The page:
By Christy Strawser
DETROIT (CW 50) Allen Park High School is one of only four schools in Wayne County that will remain open Monday, Jan. 21 — Martin Luther King Jr. Day — but it won’t be business as usual.READ MORE: Former MDHHS Director, Robert Gordon To Receive $155,000 Payout After Resignation
Using the circle as a symbol of interconnectedness, the John Mayer song “Waiting for the World to Change,” as inspiration and “We shall overcome,” as the call to action — the high school has a full day of engagement activities planned to urge students to become the change they want to see in the world.
“We’ve taken it to a whole new level, I’m very proud, it’s going to be a terrific celebration,” Principal Janet Wasko said. “I’m so glad we’re in session to do these educational programs.”
Allen Park High School has a largely homogeneous student population, but that doesn’t mean they should take the legacy of Dr. Martin Luther King Jr. Day lightly, staff and students agreed. So they decided to stay open on the holiday and immerse students in activities to honor the legacy of this great man and to commit to taking personal responsibility for making a positive change.
The day will begin with a lesson in every classroom throughout the school using the John Mayer song, “Waiting on the World to Change” to focus on the power of each individual to affect change in his/her world.
After doing a class brainstorming activity on what the school, class, individual, community and nation needs to overcome, each student will be given a student-designed business card. On it, everyone will write a personal pledge answering “I will overcome” which they will sign, date and carry in their wallet as a reminder to be an instrument of change.
The Visual Arts Department has also designed a mural of circles as a visual reminder of theme for MLK day. The circle is a universal symbol used in all cultures to focus on our interconnectedness and encourage students to recognize that what affects one of us affects all of us. During the lunch period, students will be invited to sign this mural as further commitment to their personal goal and to changing the world. They will then receive a handmade gift of a circle key-chain or circle ring to wear as a reminder that change in the world can begin with one person.READ MORE: Blue Cross of Michigan CEO Earned $11.5M in 2020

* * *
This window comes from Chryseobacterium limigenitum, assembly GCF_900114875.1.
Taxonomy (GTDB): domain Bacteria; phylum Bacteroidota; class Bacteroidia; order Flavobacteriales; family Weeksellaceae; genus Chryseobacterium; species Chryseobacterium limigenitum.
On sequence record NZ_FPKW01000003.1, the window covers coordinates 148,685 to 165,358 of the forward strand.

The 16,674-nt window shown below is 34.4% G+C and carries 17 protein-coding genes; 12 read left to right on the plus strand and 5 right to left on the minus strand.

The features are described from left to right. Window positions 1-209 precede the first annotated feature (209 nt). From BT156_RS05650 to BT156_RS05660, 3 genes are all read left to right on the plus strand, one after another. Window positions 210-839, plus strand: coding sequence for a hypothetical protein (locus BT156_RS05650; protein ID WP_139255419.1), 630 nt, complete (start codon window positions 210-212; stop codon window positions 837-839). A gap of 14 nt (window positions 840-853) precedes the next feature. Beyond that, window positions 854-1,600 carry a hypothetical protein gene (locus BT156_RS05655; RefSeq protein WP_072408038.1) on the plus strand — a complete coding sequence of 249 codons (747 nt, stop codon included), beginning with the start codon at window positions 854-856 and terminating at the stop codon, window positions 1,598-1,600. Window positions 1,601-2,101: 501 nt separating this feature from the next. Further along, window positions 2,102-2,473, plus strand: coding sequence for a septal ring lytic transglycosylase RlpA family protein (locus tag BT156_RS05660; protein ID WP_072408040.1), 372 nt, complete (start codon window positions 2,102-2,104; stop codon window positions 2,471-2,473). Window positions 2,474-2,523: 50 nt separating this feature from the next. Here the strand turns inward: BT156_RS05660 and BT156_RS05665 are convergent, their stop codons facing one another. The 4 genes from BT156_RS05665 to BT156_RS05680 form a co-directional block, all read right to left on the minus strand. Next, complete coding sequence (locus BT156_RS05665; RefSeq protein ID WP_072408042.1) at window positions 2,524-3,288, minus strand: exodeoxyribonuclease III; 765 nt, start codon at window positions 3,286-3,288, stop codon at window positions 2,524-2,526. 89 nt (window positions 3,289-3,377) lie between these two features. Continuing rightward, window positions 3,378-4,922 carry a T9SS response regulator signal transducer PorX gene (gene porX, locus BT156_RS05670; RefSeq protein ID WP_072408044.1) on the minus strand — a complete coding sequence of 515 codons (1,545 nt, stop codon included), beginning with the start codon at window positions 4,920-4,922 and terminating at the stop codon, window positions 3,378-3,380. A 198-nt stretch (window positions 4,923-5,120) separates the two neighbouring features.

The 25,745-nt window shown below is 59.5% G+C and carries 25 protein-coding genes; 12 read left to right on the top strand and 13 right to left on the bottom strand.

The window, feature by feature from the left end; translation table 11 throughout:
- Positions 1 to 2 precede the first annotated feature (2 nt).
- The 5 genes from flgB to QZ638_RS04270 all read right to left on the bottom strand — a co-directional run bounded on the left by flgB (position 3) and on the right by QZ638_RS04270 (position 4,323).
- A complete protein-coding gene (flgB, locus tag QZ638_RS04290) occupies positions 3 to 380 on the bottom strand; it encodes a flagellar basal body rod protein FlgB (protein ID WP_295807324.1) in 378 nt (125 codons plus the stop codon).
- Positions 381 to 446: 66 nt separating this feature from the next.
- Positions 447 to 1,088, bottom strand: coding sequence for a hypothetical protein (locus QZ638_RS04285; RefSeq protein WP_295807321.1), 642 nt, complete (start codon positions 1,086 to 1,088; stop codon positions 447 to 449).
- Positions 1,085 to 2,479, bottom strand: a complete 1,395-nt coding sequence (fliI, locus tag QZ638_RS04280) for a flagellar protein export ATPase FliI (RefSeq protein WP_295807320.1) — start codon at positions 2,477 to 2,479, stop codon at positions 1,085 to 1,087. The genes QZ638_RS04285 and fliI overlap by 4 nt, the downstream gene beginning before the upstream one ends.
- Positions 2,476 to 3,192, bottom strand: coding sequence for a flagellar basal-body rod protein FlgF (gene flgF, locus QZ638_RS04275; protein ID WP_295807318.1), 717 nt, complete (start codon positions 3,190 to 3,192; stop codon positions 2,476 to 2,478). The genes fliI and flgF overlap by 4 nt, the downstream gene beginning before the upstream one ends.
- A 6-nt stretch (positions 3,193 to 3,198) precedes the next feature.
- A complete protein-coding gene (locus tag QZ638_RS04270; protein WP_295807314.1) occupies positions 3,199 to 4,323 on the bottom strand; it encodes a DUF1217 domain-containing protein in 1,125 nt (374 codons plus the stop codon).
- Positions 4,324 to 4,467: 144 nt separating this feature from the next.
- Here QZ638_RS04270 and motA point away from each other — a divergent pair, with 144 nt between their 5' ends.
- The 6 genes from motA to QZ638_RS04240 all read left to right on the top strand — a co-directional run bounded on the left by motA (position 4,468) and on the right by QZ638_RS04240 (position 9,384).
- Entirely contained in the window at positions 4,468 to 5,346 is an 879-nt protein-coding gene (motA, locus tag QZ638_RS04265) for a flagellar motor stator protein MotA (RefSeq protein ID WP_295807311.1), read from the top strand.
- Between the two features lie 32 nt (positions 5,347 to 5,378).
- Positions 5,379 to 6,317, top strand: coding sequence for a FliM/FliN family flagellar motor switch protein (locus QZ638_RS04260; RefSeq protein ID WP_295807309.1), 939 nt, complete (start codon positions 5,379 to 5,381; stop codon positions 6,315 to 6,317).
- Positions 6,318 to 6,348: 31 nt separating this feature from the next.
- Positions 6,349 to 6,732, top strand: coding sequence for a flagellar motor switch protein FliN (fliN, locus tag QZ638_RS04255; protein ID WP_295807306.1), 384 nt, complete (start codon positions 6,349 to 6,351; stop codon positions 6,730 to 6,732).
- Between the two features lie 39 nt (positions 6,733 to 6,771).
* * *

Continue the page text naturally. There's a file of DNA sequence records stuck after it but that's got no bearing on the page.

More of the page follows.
In the afternoon, all students will participate in an afternoon program in the Allen Park Center for the Arts, with internationally renowned and self-described activist, scholar, professor and “intellectual with a millennial perspective,” Dr. Ravi K. Perry as the keynote speaker. Dr. Perry is an Assistant Professor of Political Science and Stennis Scholar for Municipal Governance at Mississippi State University.
“It’s so exciting that we even got him, he looks to be young, an activist, he will be a wonderful role model for our students,” the principal said.
In addition to the keynote speaker, there will be student and professional performances, featuring the Allen Park High School choir, jazz band and professional operatic and gospel artist, Jennifer Jones. Jennifer Jones has a Bachelor’s degree in vocal performance from Calvin College and a Master of vocal performance from Jacobs School of Music from Indiana University.
There will be two assemblies in order to accommodate the entire student body. The first begins at 12:45 p.m. and the second begins at 1:45 p.m. The assemblies will be in the Allen Park Center for the Arts at 19001 Champaign Road, Allen Park, which is attached to the high school.
“We have done an assembly before, but this is the most comprehensive one we’ve planned, I have a very dedicated team of teachers who are passionate about this issue,” Wasko said.
She added: “We want our students to see the relevance of the holiday and how it related to them and find out what they can do, for greater awareness, to make a change, to create a world that’s more harmonious. We need to personalize it because so often MLK Jr. and all he represented, it needs to be meaningful for him.”
She added that she hasn’t heard any complaints about students not having the day off.MORE NEWS: 17 Puppies Turned Into Detroit's Michigan Humane Society
“I don’t hear that much at all,” Wasko said. “I think there’s so much anticipation for the day, we’ve been going on the PA every day, with a different voice saying, ‘This is (so and so)” and in 2013 I will overcome’ and then they share what they’re going to overcome. We’ve had both staff and students, and it’s really piquing (interest) We’ve set the tone. They’re all excited.”